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Clinic battles urologist shortage

January 10, 2014
Meg Alexander - Staff Writer , Fairmont Sentinel

FAIRMONT - Recruiting a urologist isn't an easy task, particularly for a rural site like Mayo Clinic Health System in Fairmont, but it's not alone.

Last month, the local medical center lost its urologist, Dr. Christopher Gran, who had been with the site for about five years when he turned in his resignation.

"We've got an RN calling and touching base with each of his patients, to make sure of their continuity of care," said Bob Bartingale, administrator of the Fairmont site.

The problem in finding a full-time replacement for Gran comes down to supply and demand, according to Bartingale: "There aren't enough physicians going into urological fellowships to meet the demand right now. It's not a Fairmont issue; it's not a Mankato issue; it's a nationwide shortage."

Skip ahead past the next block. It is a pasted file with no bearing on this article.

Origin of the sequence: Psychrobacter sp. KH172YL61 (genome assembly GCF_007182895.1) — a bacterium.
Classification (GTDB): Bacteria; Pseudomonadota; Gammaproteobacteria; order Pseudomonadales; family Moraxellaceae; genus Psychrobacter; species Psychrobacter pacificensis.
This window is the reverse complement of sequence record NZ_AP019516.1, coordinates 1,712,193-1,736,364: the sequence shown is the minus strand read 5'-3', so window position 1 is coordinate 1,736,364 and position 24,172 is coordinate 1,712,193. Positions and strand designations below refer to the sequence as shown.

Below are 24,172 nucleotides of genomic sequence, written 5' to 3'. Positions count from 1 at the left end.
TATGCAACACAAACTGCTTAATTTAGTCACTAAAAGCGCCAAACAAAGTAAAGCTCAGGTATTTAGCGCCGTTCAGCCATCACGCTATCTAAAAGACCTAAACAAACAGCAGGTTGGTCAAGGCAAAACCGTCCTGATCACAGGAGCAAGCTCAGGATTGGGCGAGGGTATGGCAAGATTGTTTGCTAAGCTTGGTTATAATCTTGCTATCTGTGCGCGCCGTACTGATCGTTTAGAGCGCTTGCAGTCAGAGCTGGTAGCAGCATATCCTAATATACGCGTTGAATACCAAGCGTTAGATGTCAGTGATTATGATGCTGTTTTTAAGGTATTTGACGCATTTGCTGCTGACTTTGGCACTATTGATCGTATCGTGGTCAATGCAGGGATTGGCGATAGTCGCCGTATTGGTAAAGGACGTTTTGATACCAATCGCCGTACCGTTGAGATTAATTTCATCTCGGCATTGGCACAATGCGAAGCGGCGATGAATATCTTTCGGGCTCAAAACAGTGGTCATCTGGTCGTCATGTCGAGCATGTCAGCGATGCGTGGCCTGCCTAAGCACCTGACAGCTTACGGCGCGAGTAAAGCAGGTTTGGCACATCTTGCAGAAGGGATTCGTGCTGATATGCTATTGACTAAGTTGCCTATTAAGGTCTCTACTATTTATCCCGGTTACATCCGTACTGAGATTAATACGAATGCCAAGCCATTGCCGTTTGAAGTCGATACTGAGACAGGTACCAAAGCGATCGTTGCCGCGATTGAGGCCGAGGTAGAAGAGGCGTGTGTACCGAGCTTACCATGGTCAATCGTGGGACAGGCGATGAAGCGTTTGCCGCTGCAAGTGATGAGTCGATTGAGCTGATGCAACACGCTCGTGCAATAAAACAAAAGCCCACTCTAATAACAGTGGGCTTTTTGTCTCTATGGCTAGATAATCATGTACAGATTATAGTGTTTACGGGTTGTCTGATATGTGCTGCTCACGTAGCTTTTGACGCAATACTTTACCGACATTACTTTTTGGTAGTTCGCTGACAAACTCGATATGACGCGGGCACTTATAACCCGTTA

According to findings by Dr. Raj S. Pruthi, lead author of a 2013 study on the shortage of urologists in the United States, the number of physicians specializing in diseases of the urinary tract system and male reproductive organs has been on the decline since 2009.

His research has shown nearly half of urologists practicing today are 55 or older, and there simply aren't enough new urologists entering the field to offset the coming retirements. Pruthi predicts a 29 percent reduction in the number of urologists by 2025, even as the demand for urology services from aging Americans increases.

A plan is in place by Mayo to continue providing local urological services.

Dr. Joe Lee and physician assistant Becky Bailey will take turns visiting the Fairmont site once a week. Both are based out of Mayo Clinic Health System in Mankato.

Lee, a urologist, will be in Fairmont the first and third Friday of each month, while Bailey will be available the second and fourth Tuesday each month.

"Dr. Gran had a very busy practice, a full-time practice," Bartingale said. "Urologists are very, very hard to find, quite honestly, so we're hoping many of his patients can be seen by primary care providers, as we continue searching for additional [visiting] urologists."

Bartingale said the Fairmont location is fortunate to be affiliated with Mayo: "We can leverage their resources when we have a shortage."

 
 

 

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